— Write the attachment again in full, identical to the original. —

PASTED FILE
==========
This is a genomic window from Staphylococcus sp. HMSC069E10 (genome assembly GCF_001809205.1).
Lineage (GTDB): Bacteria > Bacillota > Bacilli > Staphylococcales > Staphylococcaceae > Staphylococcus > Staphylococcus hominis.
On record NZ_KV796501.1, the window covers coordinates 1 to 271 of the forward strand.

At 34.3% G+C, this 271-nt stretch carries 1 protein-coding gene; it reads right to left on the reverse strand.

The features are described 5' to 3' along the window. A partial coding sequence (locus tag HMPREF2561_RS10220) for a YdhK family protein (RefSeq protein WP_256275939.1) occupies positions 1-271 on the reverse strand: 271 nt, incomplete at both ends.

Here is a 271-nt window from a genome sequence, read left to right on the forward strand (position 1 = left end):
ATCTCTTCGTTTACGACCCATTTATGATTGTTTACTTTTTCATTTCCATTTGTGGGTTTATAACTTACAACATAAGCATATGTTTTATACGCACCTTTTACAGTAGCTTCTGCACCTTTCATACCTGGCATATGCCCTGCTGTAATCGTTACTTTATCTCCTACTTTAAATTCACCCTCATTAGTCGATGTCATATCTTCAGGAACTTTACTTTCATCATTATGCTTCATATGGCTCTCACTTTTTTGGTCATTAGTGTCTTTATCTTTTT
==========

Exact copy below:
This is a genomic window from Staphylococcus sp. HMSC069E10 (genome assembly GCF_001809205.1).
Lineage (GTDB): Bacteria > Bacillota > Bacilli > Staphylococcales > Staphylococcaceae > Staphylococcus > Staphylococcus hominis.
On record NZ_KV796501.1, the window covers coordinates 1 to 271 of the forward strand.

At 34.3% G+C, this 271-nt stretch carries 1 protein-coding gene; it reads right to left on the reverse strand.

The features are described 5' to 3' along the window. A partial coding sequence (locus tag HMPREF2561_RS10220) for a YdhK family protein (RefSeq protein WP_256275939.1) occupies positions 1-271 on the reverse strand: 271 nt, incomplete at both ends.

Here is a 271-nt window from a genome sequence, read left to right on the forward strand (position 1 = left end):
ATCTCTTCGTTTACGACCCATTTATGATTGTTTACTTTTTCATTTCCATTTGTGGGTTTATAACTTACAACATAAGCATATGTTTTATACGCACCTTTTACAGTAGCTTCTGCACCTTTCATACCTGGCATATGCCCTGCTGTAATCGTTACTTTATCTCCTACTTTAAATTCACCCTCATTAGTCGATGTCATATCTTCAGGAACTTTACTTTCATCATTATGCTTCATATGGCTCTCACTTTTTTGGTCATTAGTGTCTTTATCTTTTT